“Hundreds of thousands of New York families rely on the Affordable Care Act’s subsidies for their health care—and again and again, President Trump has threatened to cut off these subsidies to undermine our healthcare system and force Congress to the negotiating table. That’s unacceptable.
“I will not allow President Trump to once again use New York families as political pawns in his dangerous, partisan campaign to eviscerate the Affordable Care Act at any cost.”

He then goes on to point out that federal courts have allowed the states to intervene in a case challenging the legality of the payments, first brought by then-House Speaker John Boehner and defended by

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Cartoon: Kill-A-Kid for Congress

While the nation has been busy paying attention to everything from our president mocking a senator’s height to a horrific mass shooting, congressional Republicans quietly let funding for health coverage for 9 million children slip away. In defense of lawmakers in Congress, they actually weren’t focusing on Trump’s tweets and shootings, they were focusing on repealing Obamacare.

At the end of September, Congress missed the deadline to reauthorize the Children’s Health Insurance Program. Funding lapsed on September 30 for a health insurance program that covers 9 million children. CHIP helps lower and middle-income families who can’t afford health insurance and is attributed with dramatically lowering the rates of uninsured kids. (You know, so they won’t, um, die.)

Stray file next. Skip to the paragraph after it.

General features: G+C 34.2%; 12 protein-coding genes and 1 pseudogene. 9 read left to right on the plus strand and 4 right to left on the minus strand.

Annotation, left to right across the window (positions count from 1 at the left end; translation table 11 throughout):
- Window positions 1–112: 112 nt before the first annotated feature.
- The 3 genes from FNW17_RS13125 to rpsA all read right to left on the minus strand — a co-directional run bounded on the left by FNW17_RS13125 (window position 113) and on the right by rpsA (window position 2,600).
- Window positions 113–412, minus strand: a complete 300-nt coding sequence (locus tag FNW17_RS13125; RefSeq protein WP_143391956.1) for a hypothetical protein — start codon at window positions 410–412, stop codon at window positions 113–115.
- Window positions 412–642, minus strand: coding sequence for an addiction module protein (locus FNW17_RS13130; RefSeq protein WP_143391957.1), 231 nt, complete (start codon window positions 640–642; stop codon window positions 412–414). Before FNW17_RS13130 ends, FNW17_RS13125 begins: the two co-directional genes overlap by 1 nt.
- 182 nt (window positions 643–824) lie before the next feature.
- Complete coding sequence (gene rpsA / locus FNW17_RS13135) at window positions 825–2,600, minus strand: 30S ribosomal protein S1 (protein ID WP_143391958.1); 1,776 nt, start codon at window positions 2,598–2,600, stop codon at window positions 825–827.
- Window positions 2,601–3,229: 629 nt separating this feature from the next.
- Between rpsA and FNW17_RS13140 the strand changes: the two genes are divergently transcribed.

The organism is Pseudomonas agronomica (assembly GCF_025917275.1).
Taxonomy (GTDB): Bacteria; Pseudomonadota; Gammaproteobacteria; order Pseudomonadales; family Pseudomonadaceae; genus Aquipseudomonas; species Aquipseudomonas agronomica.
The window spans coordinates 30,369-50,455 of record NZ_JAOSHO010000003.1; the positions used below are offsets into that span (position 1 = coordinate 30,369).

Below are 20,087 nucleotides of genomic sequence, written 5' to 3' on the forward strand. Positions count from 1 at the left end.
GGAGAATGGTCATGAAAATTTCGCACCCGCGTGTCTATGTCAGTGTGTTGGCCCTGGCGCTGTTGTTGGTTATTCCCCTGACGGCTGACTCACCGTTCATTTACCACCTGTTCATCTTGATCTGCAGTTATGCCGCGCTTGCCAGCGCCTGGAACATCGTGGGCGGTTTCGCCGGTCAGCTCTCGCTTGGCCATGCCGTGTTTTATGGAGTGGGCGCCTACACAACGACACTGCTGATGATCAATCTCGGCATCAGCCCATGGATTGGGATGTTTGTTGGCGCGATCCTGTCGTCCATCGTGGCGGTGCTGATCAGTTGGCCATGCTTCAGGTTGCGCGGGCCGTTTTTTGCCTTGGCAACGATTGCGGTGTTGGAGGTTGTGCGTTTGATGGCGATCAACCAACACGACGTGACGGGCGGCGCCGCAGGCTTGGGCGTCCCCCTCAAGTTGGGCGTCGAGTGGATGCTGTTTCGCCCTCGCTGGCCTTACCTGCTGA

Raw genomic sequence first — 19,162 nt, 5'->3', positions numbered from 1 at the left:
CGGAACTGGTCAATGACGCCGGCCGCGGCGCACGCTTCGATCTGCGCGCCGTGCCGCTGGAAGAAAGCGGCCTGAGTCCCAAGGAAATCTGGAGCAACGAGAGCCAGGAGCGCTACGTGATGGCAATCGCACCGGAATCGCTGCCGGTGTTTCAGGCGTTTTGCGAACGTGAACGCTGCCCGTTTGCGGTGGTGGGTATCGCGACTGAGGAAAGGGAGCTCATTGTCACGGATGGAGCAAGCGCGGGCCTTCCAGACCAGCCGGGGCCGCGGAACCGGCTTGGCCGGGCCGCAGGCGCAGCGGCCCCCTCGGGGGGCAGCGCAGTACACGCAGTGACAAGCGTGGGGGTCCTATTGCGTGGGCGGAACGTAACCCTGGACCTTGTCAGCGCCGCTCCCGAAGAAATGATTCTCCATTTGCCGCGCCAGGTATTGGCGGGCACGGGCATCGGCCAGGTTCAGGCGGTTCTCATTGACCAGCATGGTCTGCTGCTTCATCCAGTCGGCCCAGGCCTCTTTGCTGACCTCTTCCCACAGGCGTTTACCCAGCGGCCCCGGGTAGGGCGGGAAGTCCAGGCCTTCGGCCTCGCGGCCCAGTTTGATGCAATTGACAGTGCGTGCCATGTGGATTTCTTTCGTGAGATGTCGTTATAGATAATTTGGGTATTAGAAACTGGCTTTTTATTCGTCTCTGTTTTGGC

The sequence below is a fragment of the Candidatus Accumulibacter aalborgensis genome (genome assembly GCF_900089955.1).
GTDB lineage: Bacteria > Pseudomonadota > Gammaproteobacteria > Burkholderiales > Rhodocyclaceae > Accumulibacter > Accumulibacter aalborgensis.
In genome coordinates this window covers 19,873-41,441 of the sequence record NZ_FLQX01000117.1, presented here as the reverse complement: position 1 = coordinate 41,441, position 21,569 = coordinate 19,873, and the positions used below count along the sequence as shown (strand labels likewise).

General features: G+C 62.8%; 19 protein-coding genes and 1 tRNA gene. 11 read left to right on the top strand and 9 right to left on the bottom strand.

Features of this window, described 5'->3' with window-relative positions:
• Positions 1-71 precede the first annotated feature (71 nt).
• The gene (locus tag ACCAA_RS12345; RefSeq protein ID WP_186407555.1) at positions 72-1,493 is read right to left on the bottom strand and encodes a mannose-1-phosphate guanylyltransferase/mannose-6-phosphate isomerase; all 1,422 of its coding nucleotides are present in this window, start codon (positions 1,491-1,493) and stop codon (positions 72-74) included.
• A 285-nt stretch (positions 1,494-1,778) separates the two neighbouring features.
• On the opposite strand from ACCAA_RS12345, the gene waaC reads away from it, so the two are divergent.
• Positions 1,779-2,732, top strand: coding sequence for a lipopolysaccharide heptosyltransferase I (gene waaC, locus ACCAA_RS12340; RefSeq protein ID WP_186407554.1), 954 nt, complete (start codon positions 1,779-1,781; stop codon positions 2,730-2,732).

The reason Congress missed the deadline is because the grand legislative body was focused on repealing health care for many millions more, they just didn’t have the time.

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‘Pro-life’ congressman will resign this month after reports he urged mistress to have an abortion

Rep. Tim Murphy (PA-05) announced he would not seek re-election after reports surfaced that he not only had an affair, but that he urged his mistress to have an abortion when the pair thought she might be pregnant (she wasn’t). Murphy is one of the most vocal so-called “pro-life” members of Congress. Just this week he co-sponsored a bill restricting women’s access to abortion:

Murphy is a member of the House Pro-Life Caucus and has voted to impose more restrictions on abortion access. Earlier this week, Murphy voted in favor of the Pain-Capable Unborn Child Protection Act, which “would ban abortions after 20 weeks of pregnancy,” according to GovTrack.